It would appear that at present the only meanspossessed by the farmer for controlling transpiration and making possible maximumcrops with the minimum amount of water in a properly tilled soil is to keep the soilas fertile as is possible. In the light of this principle the practices already recommendedfor the storing of water and for the prevention of the direct evaporation of waterfrom the soil are again emphasized. Deep and frequent plowing, preferably in thefall so that the weathering of the winter may be felt deeply and strongly, is offirst importance in liberating plant-food. Cultivation which has been recommendedfor the prevention of the direct evaporation of water is of itself an effective factorin setting free plant-food and thus in reducing the amount of water required by plants.The experiments at the Utah Station, already referred to, bring out very strikinglythe value of cultivation in reducing the transpiration. For instance, in a seriesof experiments the following results were obtained. On a sandy loam, not cultivated,603 pounds of water were transpired to produce one pound of dry matter of corn; onthe same soil, cultivated, only 252 pounds were required. On a clay loam, not cultivated,535 pounds of water were transpired for each pound of dry matter, whereas on thecultivated soil only 428 pounds were necessary. On a clay soil, not cultivated, 753pounds of water were transpired for each pound of dry matter; on the cultivated soil,only 582 pounds. The farmer who faithfully cultivates the soil throughout the summerand after every rain has therefore the satisfaction of knowing that he is accomplishingtwo very important things: he is keeping the moisture in the soil, and he is makingit possible for good crops to be grown with much less water than would otherwisebe required. Even in the case of a peculiar soil on which ordinary cultivation didnot reduce the direct evaporation, the effect upon the transpiration was very marked.On the soil which was not cultivated, 451 pounds of water were required to produceone pound of dry matter (corn), while on the cultivated soils, though the directevaporation was no smaller, the number of pounds of water for each pound of dry substancewas as low as 265.

One of the chief values of fallowing lies inthe liberation of the plant-food during the fallow year, which reduces the quantityof water required the next year for the full growth of crops. The Utah experimentsto which reference has already been made show the effect of the previous soil treatmentupon the water requirements of crops. One half of the three types of soil had beencropped for three successive years, while the other half had been left bare. Duringthe fourth year both halves were planted to corn. For the sandy loam it was foundthat, on the part that had been cropped previously, 659 pounds of water were requiredfor each pound of dry matter produced, while on the part that had been bare only573 pounds were required. For the clay loam 889 pounds on the cropped part and 550on the previously bare part were required for each pound of dry matter. For the clay7466 pounds on the cropped part and 1739 pounds on the previously bare part wererequired for each pound of dry matter. These results teach clearly and emphaticallythat the fertile condition of the soil induced by fallowing makes it possible toproduce dry matter with a smaller amount of water than can be done on soils thatare cropped continuously. The beneficial effects of fallowing are therefore clearlytwofold: to store the moisture of two seasons for the use of one crop; and to setfree fertility to enable the plant to grow with the least amount of water. It isnot yet fully understood what changes occur in fallowing to give the soil the fertilitywhich reduces the water needs of the plant. The researches of Atkinson in Montana,Stewart and Graves in Utah, and Jensen in South Dakota make it seem probable thatthe formation of nitrates plays an important part in the whole process. If a soilis of such a nature that neither careful, deep plowing at the right time nor constantcrust cultivation are sufficient to set free an abundance of plant-food, it may benecessary to apply manures or commercial fertilizers to the soil. While the questionof restoring soil fertility has not yet come to be a leading one in dry-farming,yet in view of what has been said in this chapter it is not impossible that the timewill come when the farmers must give primary attention to soil fertility in additionto the storing and conservation of soil-moisture. The fertilizing of lands with properplant-foods, as shown in the last sections, tends to check transpiration and makespossible the production of dry matter at the lowest water-cost.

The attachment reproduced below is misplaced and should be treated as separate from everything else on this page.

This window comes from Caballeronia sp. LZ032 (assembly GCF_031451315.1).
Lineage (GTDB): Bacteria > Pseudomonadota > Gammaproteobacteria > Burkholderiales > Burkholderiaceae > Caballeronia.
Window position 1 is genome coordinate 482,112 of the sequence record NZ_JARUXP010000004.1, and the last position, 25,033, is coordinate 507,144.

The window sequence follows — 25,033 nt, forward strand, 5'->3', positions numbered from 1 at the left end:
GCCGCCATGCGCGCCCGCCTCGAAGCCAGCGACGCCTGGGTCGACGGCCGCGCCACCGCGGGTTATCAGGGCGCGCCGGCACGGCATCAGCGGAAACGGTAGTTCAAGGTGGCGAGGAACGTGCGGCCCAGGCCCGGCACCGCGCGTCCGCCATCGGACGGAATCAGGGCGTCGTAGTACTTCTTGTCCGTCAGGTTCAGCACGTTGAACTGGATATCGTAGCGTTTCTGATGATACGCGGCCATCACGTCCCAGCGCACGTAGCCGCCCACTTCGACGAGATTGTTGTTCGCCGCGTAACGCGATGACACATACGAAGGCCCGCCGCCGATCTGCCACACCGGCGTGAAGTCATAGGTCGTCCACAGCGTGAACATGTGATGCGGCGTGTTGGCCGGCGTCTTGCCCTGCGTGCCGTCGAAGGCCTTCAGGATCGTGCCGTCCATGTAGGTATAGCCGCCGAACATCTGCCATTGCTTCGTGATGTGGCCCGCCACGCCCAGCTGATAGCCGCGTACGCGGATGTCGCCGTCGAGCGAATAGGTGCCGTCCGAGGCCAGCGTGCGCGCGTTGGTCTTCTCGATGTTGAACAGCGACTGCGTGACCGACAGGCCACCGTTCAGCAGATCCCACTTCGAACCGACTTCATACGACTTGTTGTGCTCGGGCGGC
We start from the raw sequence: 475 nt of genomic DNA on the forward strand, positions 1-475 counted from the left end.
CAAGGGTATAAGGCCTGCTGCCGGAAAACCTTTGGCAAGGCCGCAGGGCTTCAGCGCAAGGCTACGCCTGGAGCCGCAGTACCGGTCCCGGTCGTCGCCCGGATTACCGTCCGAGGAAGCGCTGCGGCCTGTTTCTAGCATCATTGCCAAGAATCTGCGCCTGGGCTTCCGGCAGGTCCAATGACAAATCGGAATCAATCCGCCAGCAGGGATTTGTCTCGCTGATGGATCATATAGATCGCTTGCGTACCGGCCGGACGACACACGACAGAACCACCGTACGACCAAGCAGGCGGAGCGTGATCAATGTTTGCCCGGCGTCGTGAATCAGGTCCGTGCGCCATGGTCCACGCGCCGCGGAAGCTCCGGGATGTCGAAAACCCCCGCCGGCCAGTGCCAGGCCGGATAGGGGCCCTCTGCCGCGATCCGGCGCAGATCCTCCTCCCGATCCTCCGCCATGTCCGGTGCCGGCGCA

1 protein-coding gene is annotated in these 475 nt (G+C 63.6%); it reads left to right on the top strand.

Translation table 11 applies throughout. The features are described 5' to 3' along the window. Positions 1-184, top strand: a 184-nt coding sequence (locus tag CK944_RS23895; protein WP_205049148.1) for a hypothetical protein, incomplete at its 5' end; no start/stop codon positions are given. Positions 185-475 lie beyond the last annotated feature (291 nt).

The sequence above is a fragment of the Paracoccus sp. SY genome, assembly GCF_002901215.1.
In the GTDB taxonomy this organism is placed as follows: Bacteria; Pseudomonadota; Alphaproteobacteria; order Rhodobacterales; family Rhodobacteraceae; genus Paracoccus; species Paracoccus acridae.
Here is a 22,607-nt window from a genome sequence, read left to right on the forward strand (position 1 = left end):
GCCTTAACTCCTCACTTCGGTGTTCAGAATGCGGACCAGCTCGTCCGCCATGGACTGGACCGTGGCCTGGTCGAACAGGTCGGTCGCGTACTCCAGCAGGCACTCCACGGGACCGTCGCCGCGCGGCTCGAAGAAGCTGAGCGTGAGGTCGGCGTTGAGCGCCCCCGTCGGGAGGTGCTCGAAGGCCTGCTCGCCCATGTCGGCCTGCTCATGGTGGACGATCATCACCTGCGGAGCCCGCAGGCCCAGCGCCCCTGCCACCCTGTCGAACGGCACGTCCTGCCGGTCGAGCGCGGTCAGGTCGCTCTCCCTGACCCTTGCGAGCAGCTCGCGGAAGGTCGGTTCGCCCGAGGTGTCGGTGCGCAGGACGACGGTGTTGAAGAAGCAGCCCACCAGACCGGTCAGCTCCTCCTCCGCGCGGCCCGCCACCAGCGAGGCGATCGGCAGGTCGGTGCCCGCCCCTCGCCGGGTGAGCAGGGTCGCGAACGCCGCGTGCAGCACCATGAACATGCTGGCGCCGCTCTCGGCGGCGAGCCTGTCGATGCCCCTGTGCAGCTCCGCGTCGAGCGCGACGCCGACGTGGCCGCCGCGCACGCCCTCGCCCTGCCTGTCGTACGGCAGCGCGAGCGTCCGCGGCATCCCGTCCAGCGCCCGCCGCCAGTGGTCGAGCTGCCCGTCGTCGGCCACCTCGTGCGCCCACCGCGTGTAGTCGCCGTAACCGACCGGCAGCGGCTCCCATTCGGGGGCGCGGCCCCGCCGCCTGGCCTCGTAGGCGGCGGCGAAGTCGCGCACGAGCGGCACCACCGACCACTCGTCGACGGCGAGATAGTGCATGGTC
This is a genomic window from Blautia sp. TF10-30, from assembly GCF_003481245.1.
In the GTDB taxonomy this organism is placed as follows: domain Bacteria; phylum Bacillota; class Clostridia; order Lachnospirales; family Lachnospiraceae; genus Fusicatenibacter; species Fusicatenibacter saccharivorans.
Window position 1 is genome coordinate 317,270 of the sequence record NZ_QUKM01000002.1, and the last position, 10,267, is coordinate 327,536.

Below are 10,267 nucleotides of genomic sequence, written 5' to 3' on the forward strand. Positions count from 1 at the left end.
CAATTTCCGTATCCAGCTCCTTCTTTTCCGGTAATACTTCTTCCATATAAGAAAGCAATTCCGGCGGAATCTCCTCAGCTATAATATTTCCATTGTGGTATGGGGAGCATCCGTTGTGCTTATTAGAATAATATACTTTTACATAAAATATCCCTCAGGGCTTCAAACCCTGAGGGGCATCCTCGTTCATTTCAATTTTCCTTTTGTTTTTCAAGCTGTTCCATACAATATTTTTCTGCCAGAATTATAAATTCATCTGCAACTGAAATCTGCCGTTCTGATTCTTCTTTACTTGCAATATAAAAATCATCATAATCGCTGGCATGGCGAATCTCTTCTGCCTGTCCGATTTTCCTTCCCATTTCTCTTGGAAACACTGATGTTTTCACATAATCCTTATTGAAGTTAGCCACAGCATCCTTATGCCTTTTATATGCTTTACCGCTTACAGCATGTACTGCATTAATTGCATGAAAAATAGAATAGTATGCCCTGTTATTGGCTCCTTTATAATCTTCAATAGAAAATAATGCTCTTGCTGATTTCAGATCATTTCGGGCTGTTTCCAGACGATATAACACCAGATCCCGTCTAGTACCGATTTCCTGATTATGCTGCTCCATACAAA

The recent practice in practically all dry-farmdistricts, at least in the intermountain and far West, to use the header for harvestingbears directly upon the subject considered in this chapter. The high stubble whichremains contains much valuable plant-food, often gathered many feet below the surfaceby the plant roots. When this stubble is plowed under there is a valuable additionof the plant-food to the upper soil. Further, as the stubble decays, acid substancesare produced that act upon the soil grains to set free the plant-food locked up inthem. The plowing under of stubble is therefore of great value to the dry-farmer.The plowing under of any other organic substance has the same effect. In both casesfertility is concentrated near the surface, which dissolves in the soil-water andenables the crop to mature with the Ieast quantity of water.

The lesson then to be learned from this chapteris, that it is not aufficient for the dry-farmer to store an abundance of water inthe soil and to prevent that water from evaporating directly from the soil; but thesoil must be kept in such a state of high fertility that plants are enabled to utilizethe stored moisture in the most economical manner. Water storage, the preventionof evaporation, and the maintenance of soil fertility go hand in hand in the developmentof a successful system of farming without irrigation.